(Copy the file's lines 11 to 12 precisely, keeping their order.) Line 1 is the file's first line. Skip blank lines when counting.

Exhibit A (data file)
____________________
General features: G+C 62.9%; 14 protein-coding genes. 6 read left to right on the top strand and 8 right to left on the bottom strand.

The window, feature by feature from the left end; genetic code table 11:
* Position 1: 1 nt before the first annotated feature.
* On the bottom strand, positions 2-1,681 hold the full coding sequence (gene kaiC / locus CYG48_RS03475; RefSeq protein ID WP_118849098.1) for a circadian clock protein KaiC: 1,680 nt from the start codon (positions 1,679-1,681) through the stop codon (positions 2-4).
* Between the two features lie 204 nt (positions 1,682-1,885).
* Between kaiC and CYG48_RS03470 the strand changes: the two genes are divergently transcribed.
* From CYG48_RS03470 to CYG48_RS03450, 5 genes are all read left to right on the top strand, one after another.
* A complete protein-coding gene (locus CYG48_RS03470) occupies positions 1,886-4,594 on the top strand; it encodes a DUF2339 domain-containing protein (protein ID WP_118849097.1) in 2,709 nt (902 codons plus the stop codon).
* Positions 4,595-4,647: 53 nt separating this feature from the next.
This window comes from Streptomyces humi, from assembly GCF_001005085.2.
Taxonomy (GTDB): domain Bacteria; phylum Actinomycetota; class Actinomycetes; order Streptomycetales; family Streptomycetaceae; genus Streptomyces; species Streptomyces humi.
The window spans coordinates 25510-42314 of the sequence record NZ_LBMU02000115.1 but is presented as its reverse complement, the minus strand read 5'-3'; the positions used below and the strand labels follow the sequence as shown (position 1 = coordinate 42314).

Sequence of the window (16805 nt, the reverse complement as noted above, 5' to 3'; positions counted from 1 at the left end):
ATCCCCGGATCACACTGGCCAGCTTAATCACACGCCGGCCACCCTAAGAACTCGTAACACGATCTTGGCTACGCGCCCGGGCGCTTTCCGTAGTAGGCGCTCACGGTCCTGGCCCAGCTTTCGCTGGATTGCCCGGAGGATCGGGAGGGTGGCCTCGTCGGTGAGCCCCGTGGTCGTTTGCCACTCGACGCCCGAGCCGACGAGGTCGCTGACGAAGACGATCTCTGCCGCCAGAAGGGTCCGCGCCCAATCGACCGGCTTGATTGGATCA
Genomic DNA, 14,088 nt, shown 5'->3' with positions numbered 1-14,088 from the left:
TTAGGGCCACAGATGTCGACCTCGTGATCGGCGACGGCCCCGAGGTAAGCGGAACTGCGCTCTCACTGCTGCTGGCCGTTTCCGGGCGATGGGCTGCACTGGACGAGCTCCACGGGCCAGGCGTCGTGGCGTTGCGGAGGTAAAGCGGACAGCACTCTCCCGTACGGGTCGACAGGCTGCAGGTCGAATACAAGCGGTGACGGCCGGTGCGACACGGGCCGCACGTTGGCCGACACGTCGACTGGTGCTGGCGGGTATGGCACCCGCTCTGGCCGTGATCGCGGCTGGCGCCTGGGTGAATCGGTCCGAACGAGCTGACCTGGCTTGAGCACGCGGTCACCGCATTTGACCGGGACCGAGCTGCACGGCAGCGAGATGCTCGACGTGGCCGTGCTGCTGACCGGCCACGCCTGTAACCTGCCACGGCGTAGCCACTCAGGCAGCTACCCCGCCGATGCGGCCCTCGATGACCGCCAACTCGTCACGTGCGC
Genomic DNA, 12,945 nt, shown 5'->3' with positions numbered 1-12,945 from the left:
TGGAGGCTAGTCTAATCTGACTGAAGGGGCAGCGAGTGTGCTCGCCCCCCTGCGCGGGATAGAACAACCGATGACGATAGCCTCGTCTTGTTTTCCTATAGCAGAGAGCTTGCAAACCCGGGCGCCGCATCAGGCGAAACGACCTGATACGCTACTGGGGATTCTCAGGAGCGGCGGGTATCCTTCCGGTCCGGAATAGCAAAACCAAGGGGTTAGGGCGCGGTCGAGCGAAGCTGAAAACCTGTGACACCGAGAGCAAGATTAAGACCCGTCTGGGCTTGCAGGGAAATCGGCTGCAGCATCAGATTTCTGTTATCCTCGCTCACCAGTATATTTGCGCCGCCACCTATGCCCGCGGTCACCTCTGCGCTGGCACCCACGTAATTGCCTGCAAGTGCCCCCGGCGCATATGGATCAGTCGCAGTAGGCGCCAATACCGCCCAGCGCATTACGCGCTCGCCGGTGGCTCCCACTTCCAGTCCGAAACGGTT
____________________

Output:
Taxonomy (GTDB): domain Bacteria; phylum Actinomycetota; class Actinomycetes; order Streptomycetales; family Streptomycetaceae; genus Streptomyces; species Streptomyces humi.
The window spans coordinates 25510-42314 of the sequence record NZ_LBMU02000115.1 but is presented as its reverse complement, the minus strand read 5'-3'; the positions used below and the strand labels follow the sequence as shown (position 1 = coordinate 42314).